“Good for the Soul” says the posters taped to the dozen white tents. Customers mill from one seller to the next as a lone guitarist croons the song, “Blackbird singing in the dead of night…” It is a smaller market compared to the last few weeks, but has plenty of options for those in search of healthy eating. In the digital age of technological efficiency there is little room left for the old-fashioned farmers or grown in the backyard produce that was the heartbeat of historic Alabama, but as “Going Green” makes a come-back so does education about the importance of natural agricultural.
Every Thursday from 3-6 p.m. a farmers market sells organic produce outside Canterbury Episcopal Church on 5th avenue near UA campus. Most of the buyers are UA students or faculty who come for a fresher and cheaper selection of vegetables, meats, eggs, fruits and more.
Bubbles Bailey, from Montgomery, AL, learned how to make soaps and lotions in 2006 by practicing homemade recipes. She quit her job working in an office to do it full time.
“I stopped worrying about fitting in the box,” she says.
She uses raw honey from her bee hives, goat’s milk and more to create skin care products that are healthy for your skin and natural. Bailey says she enjoys what she does and the freedom of working for herself.
“Being an entrepreneur, you just got to find what you’re passionate about. Don’t wait till you’re 50 yrs old like I did.”
Homegrown Alabama, a UA student organization, founded the market. Mostly a collection of 10-20 graduate and undergraduate students majoring in American studies, they are dedicated to reaching out and educating others on healthy eating and supporting the agriculture community. <http://homegrownalabama.ua.edu/>
They have multiple programs designed to convince more people to shop at the market. Students can swipe their id cards and swap out their Bama cash for tokens that are used to purchase goods. There was also an EBT plan (Electronic Benefit Transfer which was previously called food stamps). EBT refunds an individual $5 for every $10 spent at the farmers ‘market, but depleted funds ended the program a few weeks ago.
Many students still do not know about the market or think that it is not worth their time to visit
Corinne Jones, sophomore, “I’ve heard about it. This year I’ve become more familiar with it, and I’ve seen it around, but not been.”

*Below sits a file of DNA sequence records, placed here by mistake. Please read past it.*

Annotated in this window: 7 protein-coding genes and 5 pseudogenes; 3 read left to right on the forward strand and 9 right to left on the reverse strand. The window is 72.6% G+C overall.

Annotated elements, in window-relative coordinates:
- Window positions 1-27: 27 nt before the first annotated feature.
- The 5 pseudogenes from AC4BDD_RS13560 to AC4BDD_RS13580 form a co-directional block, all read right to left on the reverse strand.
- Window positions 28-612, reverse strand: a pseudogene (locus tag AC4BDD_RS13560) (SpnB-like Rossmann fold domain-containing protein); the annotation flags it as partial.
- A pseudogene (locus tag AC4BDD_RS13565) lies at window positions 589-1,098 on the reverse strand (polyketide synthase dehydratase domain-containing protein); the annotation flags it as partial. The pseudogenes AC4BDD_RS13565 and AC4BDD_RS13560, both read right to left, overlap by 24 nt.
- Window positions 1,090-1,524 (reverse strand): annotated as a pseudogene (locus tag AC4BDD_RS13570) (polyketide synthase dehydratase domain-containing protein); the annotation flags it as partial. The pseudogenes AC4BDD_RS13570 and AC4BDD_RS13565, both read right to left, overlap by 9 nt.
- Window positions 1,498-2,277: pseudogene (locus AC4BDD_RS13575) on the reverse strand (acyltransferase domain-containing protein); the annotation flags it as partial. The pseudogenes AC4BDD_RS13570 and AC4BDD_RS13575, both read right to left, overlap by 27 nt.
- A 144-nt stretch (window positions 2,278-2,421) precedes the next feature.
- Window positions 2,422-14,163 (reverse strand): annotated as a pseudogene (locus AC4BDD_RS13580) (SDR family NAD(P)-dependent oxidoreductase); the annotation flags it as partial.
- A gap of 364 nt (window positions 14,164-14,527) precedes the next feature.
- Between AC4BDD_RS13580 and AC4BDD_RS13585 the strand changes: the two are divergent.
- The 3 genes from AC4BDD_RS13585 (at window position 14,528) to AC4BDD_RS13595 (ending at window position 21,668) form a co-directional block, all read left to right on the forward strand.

“No, I haven’t gone, but I’m going to starting this semester,” senior Hannah Waits says. She admits that she loves to cook and makes dinner 3-4 times a week, but she shops at big grocery stores.
Another drawback is that college students do not have the time, energy or experience to prepare meals.
“I cook maybe 3 or 4 times a month,” Jones says. “I usually don’t even get home till 11 at night.”
Quinn Rowe, junior in TCF, “I might die by the time I’m 40 because of how many quarter pounders I eat.”
It is the fourth year that the farmers market has come to campus. Lindsey Turner, assistant marketing manager for Homegrown Alabama, calls it the best year so far with 18-20 vendors consistently coming to sell their goods. Most farmers drive for 45 minutes to get to Tuscaloosa, and all but one attend other weekly markets such as Pepper’s Place in Birmingham.
After the market closes in October, Homegrown Alabama will begin to organize the market starting in May. They also will host film screenings at the Ferg with guest panels aimed to discuss plights facing farmers today and education on organic produce.
There are other groups on campus that also center on the environment. UA Environmental Council focuses on activism and tends to the community garden at the Arboretum. The Druid City Garden project is led by an Honors College professor Rashmi Grace and her UH 300: Food and Community class. <http://www.druidcitygardenproject.org>
Though, not many of the vendors were affected by the tornadoes in April, Homegrown Alabama helped Grace replant the Druid City Garden after it was destroyed.
New College also has a farming project that teaches students about agriculture. UA offers other programs of its own such as a nutritional promotion where students can talk to dietitians about how to live healthier (for appointments call 348-2778). The university also instated Project Health, which is an organization that educates students on anything from alcohol and drugs to financial stability and suicide. < projecthealth.ua.edu>